Is it us, or is the latest “Calvin Klein or Nothing At All” social media ad featuring Kirsten Dunst, launched earlier this year smack of inappropriate sexual behavior? https://www.facebook.com/CalvinKlein/videos/1898606370156442/
The ad depicts the scantily clad actor (in black Calvin Klein undies) talking sheepishly about her first kiss when a guy landed a non-consensual kiss on her mouth, which last time we checked is really not OK. The context might be understood better if she wasn’t telling the story half naked and although she says she was upset, her nonchalant attitude about it speaks volumes and not good volumes.
For us, this ad just highlighted the importance of all people in the chain of getting a campaign into the public domain to raise their hands if the ad isn’t appropriate.
Why didn’t any of the brand experts, marketers, advertisers or media specialists who work at or for Calvin Klein put their hand up and say that this ad is not a great idea? Although there were no official complaints to an advertising body, all was not well within the comments on the ad. Despite this the ad was still running after over a week – so was no one reading the comments. Potential customers, called out the ad, and the professionals should have done the same? Indeed, it is part of a media agency’s role to advise their clients against inappropriate ads and have the courage to say “no”, even if it means ultimately losing the business.
It is interesting that the TV ad from this campaign is a short clip without this interview, is this because the interview wouldn’t pass the tougher standards for TV ad content. If that’s the case then doesn’t this actually support that more needs to be done to improve the quality control of digital advertising?
It’s not the first time that Calvin Klein has pushed the boundaries of what is acceptable. In its 49 years, the brand has been criticised for promoting gang rape, violence, child pornography, and drug use. In 2010 the Australian ad watchdog banned an ad featuring model, Lara Stone being held in a compromising way by three men, like a plaything, saying it was "suggestive of violence and rape”. A young Kate Moss said that having to walk around topless for the 1992 ad with Marky Mark at the age of 17 resulted in a nervous breakdown. In 2016 a Calvin Klein Instagram ad campaign carried the strapline, “I make money in #myCalvins” with an image of a man’s face and “I flash in #myCalvins” with an image taken up a woman’s skirt. If that’s not gender stereotyping and degrading to women, then what is?!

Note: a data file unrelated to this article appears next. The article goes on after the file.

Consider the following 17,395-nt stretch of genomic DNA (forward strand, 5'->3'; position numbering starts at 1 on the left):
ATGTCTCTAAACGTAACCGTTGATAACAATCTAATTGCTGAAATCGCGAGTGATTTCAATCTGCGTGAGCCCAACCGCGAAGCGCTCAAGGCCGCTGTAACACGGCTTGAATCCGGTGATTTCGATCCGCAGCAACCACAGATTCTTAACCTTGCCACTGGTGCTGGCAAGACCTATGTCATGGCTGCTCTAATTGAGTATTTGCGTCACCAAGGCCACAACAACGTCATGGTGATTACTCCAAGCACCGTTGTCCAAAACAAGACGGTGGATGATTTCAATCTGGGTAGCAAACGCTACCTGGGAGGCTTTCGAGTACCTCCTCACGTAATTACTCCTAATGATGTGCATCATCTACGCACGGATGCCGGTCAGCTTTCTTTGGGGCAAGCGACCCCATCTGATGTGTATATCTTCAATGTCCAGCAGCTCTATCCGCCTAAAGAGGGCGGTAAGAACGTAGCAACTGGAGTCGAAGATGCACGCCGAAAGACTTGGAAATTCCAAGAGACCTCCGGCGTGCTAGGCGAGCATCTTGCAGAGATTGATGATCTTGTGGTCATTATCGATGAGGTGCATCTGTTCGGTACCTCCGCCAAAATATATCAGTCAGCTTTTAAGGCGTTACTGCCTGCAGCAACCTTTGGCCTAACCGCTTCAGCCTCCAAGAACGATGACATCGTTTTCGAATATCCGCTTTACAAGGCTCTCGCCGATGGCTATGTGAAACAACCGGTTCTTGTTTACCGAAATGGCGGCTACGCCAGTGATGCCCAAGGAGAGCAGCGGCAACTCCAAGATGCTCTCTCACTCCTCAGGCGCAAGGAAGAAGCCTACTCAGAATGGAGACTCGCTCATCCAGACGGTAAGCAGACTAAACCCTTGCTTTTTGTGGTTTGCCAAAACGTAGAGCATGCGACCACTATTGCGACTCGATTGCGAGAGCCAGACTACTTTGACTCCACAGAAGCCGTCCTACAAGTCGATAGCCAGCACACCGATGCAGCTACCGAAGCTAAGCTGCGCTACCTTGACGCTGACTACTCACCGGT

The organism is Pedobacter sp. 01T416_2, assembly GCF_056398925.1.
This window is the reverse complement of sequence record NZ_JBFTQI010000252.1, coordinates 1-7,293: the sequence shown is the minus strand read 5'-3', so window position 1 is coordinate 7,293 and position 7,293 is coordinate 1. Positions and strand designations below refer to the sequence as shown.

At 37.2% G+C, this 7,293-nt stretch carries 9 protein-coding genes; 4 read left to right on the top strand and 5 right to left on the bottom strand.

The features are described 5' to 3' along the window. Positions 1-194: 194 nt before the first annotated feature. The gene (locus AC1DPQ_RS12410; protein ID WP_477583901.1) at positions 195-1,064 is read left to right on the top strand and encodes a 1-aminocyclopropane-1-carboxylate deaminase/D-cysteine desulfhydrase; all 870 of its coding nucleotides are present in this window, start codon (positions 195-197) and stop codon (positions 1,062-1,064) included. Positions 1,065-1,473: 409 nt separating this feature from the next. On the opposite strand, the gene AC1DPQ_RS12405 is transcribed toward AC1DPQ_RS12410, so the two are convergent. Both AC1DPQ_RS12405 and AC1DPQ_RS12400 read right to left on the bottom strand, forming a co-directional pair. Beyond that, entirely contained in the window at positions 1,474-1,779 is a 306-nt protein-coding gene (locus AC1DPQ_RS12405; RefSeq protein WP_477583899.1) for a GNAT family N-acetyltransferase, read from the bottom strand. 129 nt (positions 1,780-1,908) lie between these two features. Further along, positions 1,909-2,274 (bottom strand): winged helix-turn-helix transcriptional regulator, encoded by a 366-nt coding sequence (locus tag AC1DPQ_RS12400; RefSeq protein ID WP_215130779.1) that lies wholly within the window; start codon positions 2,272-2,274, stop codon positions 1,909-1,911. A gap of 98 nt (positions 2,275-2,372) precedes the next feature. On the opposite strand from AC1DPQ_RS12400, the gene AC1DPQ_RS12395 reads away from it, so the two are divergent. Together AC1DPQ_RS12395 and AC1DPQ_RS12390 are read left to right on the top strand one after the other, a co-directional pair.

It’s not new, but what makes this so relevant now is the very public discussions around sexual harassment across Hollywood and politics. The #metoo campaign which has empowered thousands of ordinary people to talk out about sexual assault to call-out to victims ‘so we might give people a sense of the magnitude of the problem’ followed the recent news and was trending in the same week this ad was running.
There wasn’t a media maelstrom, and we were surprised about this. We think Calvin Klein were lucky to avoid this. There is a fundamental issue at heart here and that is the moral and ethical responsibility advertisers, media agencies, businesses and society as a whole have. Calvin Klein is a young, fashionable brand, what message is it sending out when its ad implies it’s OK to make an unwelcome pass at someone? The World Health Organisation indicated that in 2016 about 1 in 3 (35%) women worldwide experienced either physical and/or sexual intimate partner violence or non-partner sexual violence in their lifetime. That is a terrifying stat. At the very least, everyone in our industry should be trying to make sure we are not normalising this with negative or misleading messaging.